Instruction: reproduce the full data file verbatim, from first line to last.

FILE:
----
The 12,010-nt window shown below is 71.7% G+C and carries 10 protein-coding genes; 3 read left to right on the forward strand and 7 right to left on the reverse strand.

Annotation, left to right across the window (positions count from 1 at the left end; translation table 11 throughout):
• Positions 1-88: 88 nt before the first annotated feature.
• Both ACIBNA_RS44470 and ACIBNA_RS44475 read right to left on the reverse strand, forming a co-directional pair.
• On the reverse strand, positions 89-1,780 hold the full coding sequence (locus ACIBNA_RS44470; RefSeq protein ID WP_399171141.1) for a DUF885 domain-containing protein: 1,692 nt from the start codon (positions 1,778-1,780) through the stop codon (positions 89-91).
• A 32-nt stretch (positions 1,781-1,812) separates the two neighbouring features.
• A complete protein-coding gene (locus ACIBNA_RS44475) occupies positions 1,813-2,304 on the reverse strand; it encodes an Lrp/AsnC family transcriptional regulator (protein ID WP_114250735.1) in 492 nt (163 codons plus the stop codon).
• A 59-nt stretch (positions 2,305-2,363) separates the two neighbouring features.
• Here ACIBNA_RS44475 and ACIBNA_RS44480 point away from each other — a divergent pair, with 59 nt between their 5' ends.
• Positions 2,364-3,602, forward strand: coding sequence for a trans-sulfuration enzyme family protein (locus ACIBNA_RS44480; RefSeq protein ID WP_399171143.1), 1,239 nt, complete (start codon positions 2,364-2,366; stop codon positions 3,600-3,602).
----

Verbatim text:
The 12,010-nt window shown below is 71.7% G+C and carries 10 protein-coding genes; 3 read left to right on the forward strand and 7 right to left on the reverse strand.

Annotation, left to right across the window (positions count from 1 at the left end; translation table 11 throughout):
• Positions 1-88: 88 nt before the first annotated feature.
• Both ACIBNA_RS44470 and ACIBNA_RS44475 read right to left on the reverse strand, forming a co-directional pair.
• On the reverse strand, positions 89-1,780 hold the full coding sequence (locus ACIBNA_RS44470; RefSeq protein ID WP_399171141.1) for a DUF885 domain-containing protein: 1,692 nt from the start codon (positions 1,778-1,780) through the stop codon (positions 89-91).
• A 32-nt stretch (positions 1,781-1,812) separates the two neighbouring features.
• A complete protein-coding gene (locus ACIBNA_RS44475) occupies positions 1,813-2,304 on the reverse strand; it encodes an Lrp/AsnC family transcriptional regulator (protein ID WP_114250735.1) in 492 nt (163 codons plus the stop codon).
• A 59-nt stretch (positions 2,305-2,363) separates the two neighbouring features.
• Here ACIBNA_RS44475 and ACIBNA_RS44480 point away from each other — a divergent pair, with 59 nt between their 5' ends.
• Positions 2,364-3,602, forward strand: coding sequence for a trans-sulfuration enzyme family protein (locus ACIBNA_RS44480; RefSeq protein ID WP_399171143.1), 1,239 nt, complete (start codon positions 2,364-2,366; stop codon positions 3,600-3,602).